CWG: Rifleman Bert Burridge

Rifleman Bert Burridge

Bert Burridge was born in the spring of 1893, one of nine children to Charles and Elizabeth. Charles was a journeyman shoemaker from Crediton in Devon, and this is where Bert was born. By the time of the 1901 census, however, the family had moved south to Newton Abbot.

When Bert left school, he found work as a carriage cleaner for the railways; he soon moved out, and boarded with a family in Kingsbridge, in the south of the county.

War was coming to England’s shores, however, and Bert was keen to play his part. He enlisted in the 4th Battalion of the King’s Royal Rifle Corps as a Rifleman on 16th January 1912. His service records show that he stood 5ft 4ins (1.63m) tall, and weighed 121lbs (55kg). He had a fresh complexion, grey eyes, dark brown hair, and a tattoo on right wrist of two crossed hands.

When war broke out, Rifleman Burridge was sent to France and was caught up in the fighting early on. After three months at the front, during the winter of 1914, he contracted frostbite, and was medically evacuated back to England. He was admitted to the 2nd Eastern General Hospital in Brighton, but died of injuries on 9th February 1915. He was just 22 years of age.

Bert Burridge’s body was brought back to Devon for burial. He was laid to rest in the graveyard of St Mary’s Church in Wolborough, on the outskirts of Newton Abbot.

Bert’s headstone also includes a commemoration to his older brother, Frank. Seven years older than Bert, he had enlisted in the Devonshire Regiment as a Bugler when quite young. He passed away in the autumn of 1906, aged just 20, but further details are unclear.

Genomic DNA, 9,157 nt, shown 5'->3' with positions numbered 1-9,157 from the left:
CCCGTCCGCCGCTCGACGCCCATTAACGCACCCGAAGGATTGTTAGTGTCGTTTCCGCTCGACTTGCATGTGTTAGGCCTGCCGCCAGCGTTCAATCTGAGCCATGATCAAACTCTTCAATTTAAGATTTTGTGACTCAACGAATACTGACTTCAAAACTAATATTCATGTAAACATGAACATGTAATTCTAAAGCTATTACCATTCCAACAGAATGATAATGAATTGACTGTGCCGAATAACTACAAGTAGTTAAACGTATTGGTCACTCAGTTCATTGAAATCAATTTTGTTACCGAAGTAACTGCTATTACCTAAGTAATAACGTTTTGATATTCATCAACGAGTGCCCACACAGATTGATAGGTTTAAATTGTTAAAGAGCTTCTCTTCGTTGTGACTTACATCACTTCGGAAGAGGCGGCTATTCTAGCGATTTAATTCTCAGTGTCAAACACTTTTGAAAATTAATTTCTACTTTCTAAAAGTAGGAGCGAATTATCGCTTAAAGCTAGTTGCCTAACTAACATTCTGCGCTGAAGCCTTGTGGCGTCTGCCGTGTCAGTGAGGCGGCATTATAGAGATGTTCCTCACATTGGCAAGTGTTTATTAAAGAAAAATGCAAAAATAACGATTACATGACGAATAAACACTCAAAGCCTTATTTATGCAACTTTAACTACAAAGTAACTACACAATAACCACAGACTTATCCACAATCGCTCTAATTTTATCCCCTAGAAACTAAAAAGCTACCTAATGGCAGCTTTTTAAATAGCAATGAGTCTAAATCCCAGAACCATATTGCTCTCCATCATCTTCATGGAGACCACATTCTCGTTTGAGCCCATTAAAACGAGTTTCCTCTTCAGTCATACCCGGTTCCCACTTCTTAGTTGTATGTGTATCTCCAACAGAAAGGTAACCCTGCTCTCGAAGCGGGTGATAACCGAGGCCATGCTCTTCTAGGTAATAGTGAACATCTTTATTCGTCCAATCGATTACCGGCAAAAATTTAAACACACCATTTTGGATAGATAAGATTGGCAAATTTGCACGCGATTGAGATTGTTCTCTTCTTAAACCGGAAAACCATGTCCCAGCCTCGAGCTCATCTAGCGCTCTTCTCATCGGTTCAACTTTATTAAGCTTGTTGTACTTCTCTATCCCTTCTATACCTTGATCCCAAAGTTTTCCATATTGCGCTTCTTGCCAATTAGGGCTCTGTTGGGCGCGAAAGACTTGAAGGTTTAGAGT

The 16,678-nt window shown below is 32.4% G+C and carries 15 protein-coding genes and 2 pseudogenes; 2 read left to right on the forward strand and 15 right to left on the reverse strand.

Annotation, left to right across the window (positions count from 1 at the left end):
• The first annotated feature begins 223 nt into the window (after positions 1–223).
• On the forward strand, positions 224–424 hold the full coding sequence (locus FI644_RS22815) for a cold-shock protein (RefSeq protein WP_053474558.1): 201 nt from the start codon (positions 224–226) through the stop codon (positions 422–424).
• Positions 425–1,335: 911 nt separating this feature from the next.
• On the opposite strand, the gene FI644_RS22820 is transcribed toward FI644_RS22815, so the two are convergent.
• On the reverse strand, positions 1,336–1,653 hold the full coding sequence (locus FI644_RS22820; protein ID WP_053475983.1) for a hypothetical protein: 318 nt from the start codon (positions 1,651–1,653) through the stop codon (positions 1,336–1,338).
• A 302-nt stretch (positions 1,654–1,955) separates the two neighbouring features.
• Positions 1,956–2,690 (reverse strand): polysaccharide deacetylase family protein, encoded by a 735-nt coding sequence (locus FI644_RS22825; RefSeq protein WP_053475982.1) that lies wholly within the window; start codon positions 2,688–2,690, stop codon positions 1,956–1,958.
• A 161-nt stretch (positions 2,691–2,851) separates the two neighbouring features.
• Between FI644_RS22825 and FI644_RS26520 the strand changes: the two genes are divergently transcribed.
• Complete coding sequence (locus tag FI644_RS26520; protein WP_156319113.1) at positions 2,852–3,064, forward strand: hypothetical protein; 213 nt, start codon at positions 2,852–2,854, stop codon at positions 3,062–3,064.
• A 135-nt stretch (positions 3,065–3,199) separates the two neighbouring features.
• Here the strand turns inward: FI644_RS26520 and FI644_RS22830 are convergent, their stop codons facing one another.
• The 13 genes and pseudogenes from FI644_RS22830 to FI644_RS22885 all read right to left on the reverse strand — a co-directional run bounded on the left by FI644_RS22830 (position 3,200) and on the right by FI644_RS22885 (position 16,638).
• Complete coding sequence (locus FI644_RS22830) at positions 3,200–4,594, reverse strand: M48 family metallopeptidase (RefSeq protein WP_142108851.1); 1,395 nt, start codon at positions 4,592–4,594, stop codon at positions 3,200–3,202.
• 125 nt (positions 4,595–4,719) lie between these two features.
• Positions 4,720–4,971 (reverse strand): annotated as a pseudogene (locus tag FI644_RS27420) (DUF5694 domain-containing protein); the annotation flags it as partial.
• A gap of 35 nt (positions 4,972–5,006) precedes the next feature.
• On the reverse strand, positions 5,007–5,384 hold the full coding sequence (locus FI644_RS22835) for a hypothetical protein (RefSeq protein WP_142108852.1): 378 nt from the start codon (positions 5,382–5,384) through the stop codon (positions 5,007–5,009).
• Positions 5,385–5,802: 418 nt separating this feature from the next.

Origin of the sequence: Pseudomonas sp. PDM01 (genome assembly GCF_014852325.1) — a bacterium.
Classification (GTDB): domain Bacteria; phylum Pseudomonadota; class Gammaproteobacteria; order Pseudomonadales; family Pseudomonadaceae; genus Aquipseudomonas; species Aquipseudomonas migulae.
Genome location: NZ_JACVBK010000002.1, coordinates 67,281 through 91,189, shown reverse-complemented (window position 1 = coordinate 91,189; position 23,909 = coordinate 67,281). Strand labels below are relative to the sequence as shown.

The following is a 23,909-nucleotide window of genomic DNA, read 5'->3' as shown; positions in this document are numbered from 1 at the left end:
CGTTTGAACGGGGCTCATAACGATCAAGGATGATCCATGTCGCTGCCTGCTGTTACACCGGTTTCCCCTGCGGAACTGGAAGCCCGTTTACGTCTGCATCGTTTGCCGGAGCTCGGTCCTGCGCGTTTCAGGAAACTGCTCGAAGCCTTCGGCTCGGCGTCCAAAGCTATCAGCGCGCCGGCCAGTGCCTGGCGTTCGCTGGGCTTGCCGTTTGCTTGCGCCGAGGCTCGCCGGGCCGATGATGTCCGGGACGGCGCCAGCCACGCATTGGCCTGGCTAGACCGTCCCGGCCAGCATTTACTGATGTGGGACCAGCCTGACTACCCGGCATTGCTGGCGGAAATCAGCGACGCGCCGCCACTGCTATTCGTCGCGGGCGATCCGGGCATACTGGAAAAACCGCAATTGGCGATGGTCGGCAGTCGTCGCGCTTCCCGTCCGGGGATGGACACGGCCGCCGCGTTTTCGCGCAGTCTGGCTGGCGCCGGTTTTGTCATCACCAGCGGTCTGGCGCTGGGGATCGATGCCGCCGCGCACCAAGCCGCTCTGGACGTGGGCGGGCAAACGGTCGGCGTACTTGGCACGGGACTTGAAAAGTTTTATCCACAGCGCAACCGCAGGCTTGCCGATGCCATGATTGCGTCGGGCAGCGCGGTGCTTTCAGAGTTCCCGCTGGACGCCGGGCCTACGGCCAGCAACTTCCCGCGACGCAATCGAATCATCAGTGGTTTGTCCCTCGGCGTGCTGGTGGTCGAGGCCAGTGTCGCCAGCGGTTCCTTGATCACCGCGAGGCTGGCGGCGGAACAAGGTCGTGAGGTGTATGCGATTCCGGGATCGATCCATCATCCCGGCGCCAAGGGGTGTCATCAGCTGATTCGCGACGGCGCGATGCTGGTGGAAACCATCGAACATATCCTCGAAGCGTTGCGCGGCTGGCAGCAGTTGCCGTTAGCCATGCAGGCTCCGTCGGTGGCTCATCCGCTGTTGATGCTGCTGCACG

CWG: Pioneer James McDowell

Pioneer James McDowell

James Valentine McDowell was born in Ashburton, Devon, on 2nd January 1865. He was one of eight children to William and Louisa McDowell. William was a labourer, and this was a trade that James also took up when he left school.

In the summer of 1884, James was brought up to the Devon Assizes in Exeter, on the charge of attempted suicide. A local newspaper reported that:

It appeared that on June 13th the prisoner, fully dressed, was seen lying at full length in the Yeo, his head resting on a stone, but the remainder of his body was under water. The stream, however, was but three feet deep and six feet wide at this particular point, so the actual danger was not very great.

A witness seeing the position of the prisoner called upon him to come out of the water. He did so. He was very drunk. On leaving the Yeo, the prisoner proceeded towards the Dart, and on his way wished the witness to bid his father and mother good bye. Arrived at the Dart the prisoner attempted to throw himself into the water, but was prevented and handed over to the police.

When in custody the prisoner said this was the second time he had been in the water: next time should be more lucky. Subsequently, however, he stated that he only went to the Yeo for a wash, and this statement he now repeated.

The jury returned a verdict of not guilty, and his Lordship, in discharging the prisoner, advised him next time he wanted a bath not to get drunk beforehand, or he might find himself in deeper water than that in which he was discovered on the present occasion.

Western Times: Saturday 26th July 1884

The same Assizes saw trials for embezzlement, horse stealing, larceny, stack-burning and endeavouring to conceal the birth of a child. The alleged perpetrator of a count of buggery was found not guilty (his alleged offence not named in the same newspaper), while a Henry Davy, 51, was sentenced to 18 months’ hard labour for indecently assaulting a 6 year old girl.

The following year found James back on track. He married local woman Mary Ellen Ellery; the couple set up home in Ashburton and went on to have seven children. The family settled into a routine – James worked as a mason’s labourer; in his spare time, he joined the 3rd Devon Militia. His and Mary’s daughters found work as wool spinners, while their sons also got into labouring work.